Those of us who operate Facebook business pages get the delightful insight of seeing how many of our fans get to see our posts. We bang our heads against the wall, and scream along with death metal music to express our frustrations. We work our hardest trying to come up with awesome crap to post, only to have it seen by a mere percentage of the people who obviously want to see it since they clicked the “like” button.
Well, not necessarily.
When I first joined Facebook I added “Willow” in as one of my favorite movies. Action, romance, fantasy creatures, and an adorable baby – what’s not to like? I added it merely to populate a blank profile page with my personal interests. I wasn’t really aware that I was actually “liking” a business page that would start to populate my feed with pictures and quotes and trivia about the movie. Likewise, I am not interested in when Metallica is going to be playing in Tennessee (as much as I like the band), or that my favorite books are being re-leased for the Kindle.
Sometimes people “like” pages because they like a product or brand, and don’t initially realize that they are going to be receiving daily messages in their feeds from those pages. What Facebook does, in order to prevent people from seeing too much from pages they didn’t really intend to see updates from, is they only share content that those users frequently interact with. A post that receives more interaction from more people will be given a higher “edge rank” and be seen by even more people (unless of course, you pay Facebook money to up the rank without the interaction.)
Interaction on Facebook consists of comments, shares, and likes. Posts that receive more of these will be seen by more people. Hence, the temptation for pages to Edgerank Spam.
Edgerank Spam consists of posts that ask viewers to like, share, or comment for a reason that tugs at their heart strings. It usually has nothing to do with what the page is about. I know you’ve all seen them, they look like this:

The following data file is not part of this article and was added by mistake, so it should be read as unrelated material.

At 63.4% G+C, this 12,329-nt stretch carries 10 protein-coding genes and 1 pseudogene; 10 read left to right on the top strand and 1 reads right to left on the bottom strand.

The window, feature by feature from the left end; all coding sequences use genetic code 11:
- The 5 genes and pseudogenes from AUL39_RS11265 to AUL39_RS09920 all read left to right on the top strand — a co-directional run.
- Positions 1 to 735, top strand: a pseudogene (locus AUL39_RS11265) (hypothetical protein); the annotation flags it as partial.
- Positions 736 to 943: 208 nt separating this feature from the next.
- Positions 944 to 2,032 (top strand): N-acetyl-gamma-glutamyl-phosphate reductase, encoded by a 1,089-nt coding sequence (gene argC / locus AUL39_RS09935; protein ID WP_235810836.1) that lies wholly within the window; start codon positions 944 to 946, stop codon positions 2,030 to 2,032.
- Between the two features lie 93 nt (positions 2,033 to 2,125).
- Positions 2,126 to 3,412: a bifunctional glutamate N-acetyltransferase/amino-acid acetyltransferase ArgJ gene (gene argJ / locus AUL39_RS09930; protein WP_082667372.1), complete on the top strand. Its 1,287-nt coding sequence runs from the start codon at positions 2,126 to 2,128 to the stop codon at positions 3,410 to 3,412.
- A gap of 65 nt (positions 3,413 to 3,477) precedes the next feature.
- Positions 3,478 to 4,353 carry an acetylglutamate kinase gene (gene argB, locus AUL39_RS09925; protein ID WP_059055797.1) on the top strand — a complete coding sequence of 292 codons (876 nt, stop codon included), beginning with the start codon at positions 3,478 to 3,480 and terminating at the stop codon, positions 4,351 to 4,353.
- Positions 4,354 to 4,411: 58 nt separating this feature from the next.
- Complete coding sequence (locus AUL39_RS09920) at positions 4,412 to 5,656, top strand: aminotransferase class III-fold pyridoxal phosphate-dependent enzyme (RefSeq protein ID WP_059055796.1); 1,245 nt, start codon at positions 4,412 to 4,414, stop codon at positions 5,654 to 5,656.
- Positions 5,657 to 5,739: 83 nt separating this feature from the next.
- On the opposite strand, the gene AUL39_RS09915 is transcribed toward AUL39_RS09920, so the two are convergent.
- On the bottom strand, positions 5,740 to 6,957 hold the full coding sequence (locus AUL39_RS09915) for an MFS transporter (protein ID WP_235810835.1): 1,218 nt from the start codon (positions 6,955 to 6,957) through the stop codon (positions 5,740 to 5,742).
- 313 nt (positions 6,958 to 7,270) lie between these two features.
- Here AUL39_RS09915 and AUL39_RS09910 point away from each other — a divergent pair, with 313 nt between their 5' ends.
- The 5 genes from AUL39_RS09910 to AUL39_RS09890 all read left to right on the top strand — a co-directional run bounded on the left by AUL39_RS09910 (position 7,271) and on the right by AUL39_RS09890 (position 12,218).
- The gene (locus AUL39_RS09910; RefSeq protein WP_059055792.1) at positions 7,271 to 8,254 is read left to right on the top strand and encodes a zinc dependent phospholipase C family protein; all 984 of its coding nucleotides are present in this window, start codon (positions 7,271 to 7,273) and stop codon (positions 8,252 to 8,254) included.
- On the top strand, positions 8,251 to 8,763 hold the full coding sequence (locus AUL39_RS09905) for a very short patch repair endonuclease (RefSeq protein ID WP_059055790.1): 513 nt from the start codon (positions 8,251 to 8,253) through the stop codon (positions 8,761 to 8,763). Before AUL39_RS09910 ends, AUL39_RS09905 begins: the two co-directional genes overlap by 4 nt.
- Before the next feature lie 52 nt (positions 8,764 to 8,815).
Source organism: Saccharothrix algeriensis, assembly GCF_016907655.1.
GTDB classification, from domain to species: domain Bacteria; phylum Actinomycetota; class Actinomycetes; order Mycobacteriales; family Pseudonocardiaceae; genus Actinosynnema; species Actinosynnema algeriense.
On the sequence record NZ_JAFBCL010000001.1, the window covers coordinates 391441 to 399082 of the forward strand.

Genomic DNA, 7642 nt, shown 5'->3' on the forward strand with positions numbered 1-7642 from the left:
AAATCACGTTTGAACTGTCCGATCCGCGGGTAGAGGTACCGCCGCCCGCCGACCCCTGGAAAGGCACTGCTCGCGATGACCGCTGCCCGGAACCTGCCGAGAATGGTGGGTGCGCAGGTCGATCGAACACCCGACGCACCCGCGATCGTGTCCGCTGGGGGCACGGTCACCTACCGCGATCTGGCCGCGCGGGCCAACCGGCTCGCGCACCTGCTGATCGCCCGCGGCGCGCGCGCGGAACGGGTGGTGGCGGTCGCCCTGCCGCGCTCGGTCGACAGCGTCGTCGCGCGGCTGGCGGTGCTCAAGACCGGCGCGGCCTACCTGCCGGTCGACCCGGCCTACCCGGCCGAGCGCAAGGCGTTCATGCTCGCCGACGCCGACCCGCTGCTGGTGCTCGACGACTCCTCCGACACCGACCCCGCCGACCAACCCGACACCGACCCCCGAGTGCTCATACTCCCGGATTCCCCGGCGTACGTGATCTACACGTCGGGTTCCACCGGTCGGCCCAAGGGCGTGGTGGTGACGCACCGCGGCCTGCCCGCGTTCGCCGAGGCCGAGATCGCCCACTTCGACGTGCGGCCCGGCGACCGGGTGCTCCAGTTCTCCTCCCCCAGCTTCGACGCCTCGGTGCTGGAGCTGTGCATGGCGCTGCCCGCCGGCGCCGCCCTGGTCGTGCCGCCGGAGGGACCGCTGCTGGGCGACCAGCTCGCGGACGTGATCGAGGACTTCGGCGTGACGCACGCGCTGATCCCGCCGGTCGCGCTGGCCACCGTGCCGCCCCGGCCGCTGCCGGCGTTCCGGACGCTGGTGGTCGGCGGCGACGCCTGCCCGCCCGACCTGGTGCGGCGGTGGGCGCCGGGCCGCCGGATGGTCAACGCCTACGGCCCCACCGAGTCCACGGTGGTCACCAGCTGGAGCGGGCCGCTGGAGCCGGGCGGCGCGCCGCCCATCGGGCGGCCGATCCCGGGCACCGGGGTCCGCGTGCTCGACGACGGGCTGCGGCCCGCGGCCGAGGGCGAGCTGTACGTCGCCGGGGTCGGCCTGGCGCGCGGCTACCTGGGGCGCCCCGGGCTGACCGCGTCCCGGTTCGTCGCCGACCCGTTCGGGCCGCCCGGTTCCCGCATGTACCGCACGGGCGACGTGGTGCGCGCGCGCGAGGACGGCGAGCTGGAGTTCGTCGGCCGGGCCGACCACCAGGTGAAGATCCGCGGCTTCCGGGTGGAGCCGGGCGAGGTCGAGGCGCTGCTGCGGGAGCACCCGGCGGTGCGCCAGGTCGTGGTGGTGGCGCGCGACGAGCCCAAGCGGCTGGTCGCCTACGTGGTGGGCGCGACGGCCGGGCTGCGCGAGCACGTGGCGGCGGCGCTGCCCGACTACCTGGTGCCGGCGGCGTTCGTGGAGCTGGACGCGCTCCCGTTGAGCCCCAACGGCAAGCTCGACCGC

“Like if you love Jesus! Comment if you’ve accepted Him into your heart!”
“Like to support our troops!”
“Share to save the polar bears!”
“Comment if you want Obama THROWN OUT!”
“Like for One Direction, comment for Justin Beiber.”
“Share this post and the image will transform! It really works!”
“Like if you HATE CANCER!”
You get the idea. The original creators of these posts often have no intention of spreading religion, preventing cancer, or providing support for injured soldiers. They simply want to up their rank on Facebook so they can get seen by more people and gather additional fans. In fact, building up business pages that are pre-loaded with fans and interaction is actually turning into a big business. Individuals are taking these pages, and selling them to businesses who don’t want to do the legwork building up their own fan base.
It’s pretty underhanded and sleazy, I know.
Please don’t feed the Edgerank Spammers. As much as this image tugs at your heart-strings, liking it will do nothing to help this child:
And please resist the temptation to create posts that spam their way to a higher rank by using this technique. It’s sneaky and icky. Instead, do the legwork. It’s harder, but it’s worth it in the end. If you write interesting updates and share valuable information via Facebook, your fans will naturally want to interact with you more. You want fans who really like you and your stuff, it does neither of you any favors to betray that trust.
Have some Facebook friends who are feeding the Edgerank Spammers and polluting your feed? Share this post to educate them!